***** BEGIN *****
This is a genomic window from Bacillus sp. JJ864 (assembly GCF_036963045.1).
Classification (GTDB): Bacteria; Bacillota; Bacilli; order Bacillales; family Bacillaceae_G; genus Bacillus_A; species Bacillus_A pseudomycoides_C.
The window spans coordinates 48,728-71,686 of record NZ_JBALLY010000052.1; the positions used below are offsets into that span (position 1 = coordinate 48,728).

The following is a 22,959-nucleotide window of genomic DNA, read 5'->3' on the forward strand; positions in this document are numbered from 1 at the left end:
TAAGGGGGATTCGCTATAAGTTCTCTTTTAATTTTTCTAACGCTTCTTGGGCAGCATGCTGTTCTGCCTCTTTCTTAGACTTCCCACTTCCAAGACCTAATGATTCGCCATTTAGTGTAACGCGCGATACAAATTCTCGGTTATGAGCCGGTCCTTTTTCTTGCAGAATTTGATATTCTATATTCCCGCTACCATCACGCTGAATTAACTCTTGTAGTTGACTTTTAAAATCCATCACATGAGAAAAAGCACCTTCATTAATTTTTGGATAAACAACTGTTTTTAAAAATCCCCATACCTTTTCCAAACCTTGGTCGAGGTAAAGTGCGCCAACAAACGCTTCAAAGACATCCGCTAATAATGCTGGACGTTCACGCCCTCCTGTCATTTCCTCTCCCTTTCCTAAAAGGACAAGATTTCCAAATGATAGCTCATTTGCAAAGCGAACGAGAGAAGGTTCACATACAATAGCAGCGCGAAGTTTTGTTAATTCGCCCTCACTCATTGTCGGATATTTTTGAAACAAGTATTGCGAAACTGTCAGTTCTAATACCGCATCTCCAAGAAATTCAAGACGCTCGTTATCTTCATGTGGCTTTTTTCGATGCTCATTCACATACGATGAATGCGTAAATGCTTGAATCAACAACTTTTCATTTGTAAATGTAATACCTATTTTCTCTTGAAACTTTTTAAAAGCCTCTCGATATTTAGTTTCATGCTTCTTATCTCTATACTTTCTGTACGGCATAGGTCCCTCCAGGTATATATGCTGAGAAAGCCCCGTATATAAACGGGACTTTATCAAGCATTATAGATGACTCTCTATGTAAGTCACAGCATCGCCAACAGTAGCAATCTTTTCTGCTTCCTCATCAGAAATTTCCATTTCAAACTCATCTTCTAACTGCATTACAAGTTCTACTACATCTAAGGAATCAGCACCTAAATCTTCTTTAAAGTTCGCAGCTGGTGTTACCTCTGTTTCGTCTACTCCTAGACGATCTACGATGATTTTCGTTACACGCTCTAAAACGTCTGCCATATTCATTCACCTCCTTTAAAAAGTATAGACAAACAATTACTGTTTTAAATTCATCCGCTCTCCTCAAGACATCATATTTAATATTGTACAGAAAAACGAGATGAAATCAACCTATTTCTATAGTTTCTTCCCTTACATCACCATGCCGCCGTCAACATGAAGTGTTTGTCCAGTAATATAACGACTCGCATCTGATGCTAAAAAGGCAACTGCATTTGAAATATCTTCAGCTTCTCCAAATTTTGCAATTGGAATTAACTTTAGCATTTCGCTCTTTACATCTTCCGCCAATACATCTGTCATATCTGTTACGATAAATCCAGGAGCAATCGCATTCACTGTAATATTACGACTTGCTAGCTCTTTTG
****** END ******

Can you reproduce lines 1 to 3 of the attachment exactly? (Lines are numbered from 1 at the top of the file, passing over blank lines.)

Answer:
This is a genomic window from Bacillus sp. JJ864 (assembly GCF_036963045.1).
Classification (GTDB): Bacteria; Bacillota; Bacilli; order Bacillales; family Bacillaceae_G; genus Bacillus_A; species Bacillus_A pseudomycoides_C.
The window spans coordinates 48,728-71,686 of record NZ_JBALLY010000052.1; the positions used below are offsets into that span (position 1 = coordinate 48,728).